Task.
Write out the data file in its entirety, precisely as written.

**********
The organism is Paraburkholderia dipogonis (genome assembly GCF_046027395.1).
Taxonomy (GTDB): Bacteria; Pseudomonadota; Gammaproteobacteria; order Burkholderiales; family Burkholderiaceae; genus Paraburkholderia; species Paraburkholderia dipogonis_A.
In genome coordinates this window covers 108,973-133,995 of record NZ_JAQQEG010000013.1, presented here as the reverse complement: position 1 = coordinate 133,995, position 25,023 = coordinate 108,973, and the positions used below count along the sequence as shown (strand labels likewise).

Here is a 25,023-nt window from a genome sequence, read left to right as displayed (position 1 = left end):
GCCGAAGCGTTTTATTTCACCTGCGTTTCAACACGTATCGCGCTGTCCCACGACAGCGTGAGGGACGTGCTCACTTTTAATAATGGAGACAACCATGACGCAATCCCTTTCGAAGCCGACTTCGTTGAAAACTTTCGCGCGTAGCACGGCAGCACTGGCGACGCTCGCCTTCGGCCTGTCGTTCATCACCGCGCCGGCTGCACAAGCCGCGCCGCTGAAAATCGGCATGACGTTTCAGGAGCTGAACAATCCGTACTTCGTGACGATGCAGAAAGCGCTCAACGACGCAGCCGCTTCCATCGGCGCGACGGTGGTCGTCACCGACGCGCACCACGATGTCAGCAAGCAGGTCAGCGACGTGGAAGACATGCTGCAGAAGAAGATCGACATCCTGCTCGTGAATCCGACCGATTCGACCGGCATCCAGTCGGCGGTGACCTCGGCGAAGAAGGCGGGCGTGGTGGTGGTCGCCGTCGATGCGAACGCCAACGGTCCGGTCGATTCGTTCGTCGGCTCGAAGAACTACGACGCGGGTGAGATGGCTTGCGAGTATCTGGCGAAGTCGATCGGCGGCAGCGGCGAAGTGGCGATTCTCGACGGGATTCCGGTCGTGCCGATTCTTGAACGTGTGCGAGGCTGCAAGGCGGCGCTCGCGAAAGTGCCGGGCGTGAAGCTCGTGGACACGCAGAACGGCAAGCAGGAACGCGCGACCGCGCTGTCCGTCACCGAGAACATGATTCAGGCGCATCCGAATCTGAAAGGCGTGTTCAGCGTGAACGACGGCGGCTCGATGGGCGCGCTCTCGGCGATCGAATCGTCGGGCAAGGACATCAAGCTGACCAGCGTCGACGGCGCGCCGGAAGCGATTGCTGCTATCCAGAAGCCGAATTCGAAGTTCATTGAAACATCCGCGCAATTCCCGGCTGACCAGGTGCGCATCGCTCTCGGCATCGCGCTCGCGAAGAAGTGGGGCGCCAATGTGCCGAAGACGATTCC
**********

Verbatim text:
The organism is Paraburkholderia dipogonis (genome assembly GCF_046027395.1).
Taxonomy (GTDB): Bacteria; Pseudomonadota; Gammaproteobacteria; order Burkholderiales; family Burkholderiaceae; genus Paraburkholderia; species Paraburkholderia dipogonis_A.
In genome coordinates this window covers 108,973-133,995 of record NZ_JAQQEG010000013.1, presented here as the reverse complement: position 1 = coordinate 133,995, position 25,023 = coordinate 108,973, and the positions used below count along the sequence as shown (strand labels likewise).

Here is a 25,023-nt window from a genome sequence, read left to right as displayed (position 1 = left end):
GCCGAAGCGTTTTATTTCACCTGCGTTTCAACACGTATCGCGCTGTCCCACGACAGCGTGAGGGACGTGCTCACTTTTAATAATGGAGACAACCATGACGCAATCCCTTTCGAAGCCGACTTCGTTGAAAACTTTCGCGCGTAGCACGGCAGCACTGGCGACGCTCGCCTTCGGCCTGTCGTTCATCACCGCGCCGGCTGCACAAGCCGCGCCGCTGAAAATCGGCATGACGTTTCAGGAGCTGAACAATCCGTACTTCGTGACGATGCAGAAAGCGCTCAACGACGCAGCCGCTTCCATCGGCGCGACGGTGGTCGTCACCGACGCGCACCACGATGTCAGCAAGCAGGTCAGCGACGTGGAAGACATGCTGCAGAAGAAGATCGACATCCTGCTCGTGAATCCGACCGATTCGACCGGCATCCAGTCGGCGGTGACCTCGGCGAAGAAGGCGGGCGTGGTGGTGGTCGCCGTCGATGCGAACGCCAACGGTCCGGTCGATTCGTTCGTCGGCTCGAAGAACTACGACGCGGGTGAGATGGCTTGCGAGTATCTGGCGAAGTCGATCGGCGGCAGCGGCGAAGTGGCGATTCTCGACGGGATTCCGGTCGTGCCGATTCTTGAACGTGTGCGAGGCTGCAAGGCGGCGCTCGCGAAAGTGCCGGGCGTGAAGCTCGTGGACACGCAGAACGGCAAGCAGGAACGCGCGACCGCGCTGTCCGTCACCGAGAACATGATTCAGGCGCATCCGAATCTGAAAGGCGTGTTCAGCGTGAACGACGGCGGCTCGATGGGCGCGCTCTCGGCGATCGAATCGTCGGGCAAGGACATCAAGCTGACCAGCGTCGACGGCGCGCCGGAAGCGATTGCTGCTATCCAGAAGCCGAATTCGAAGTTCATTGAAACATCCGCGCAATTCCCGGCTGACCAGGTGCGCATCGCTCTCGGCATCGCGCTCGCGAAGAAGTGGGGCGCCAATGTGCCGAAGACGATTCC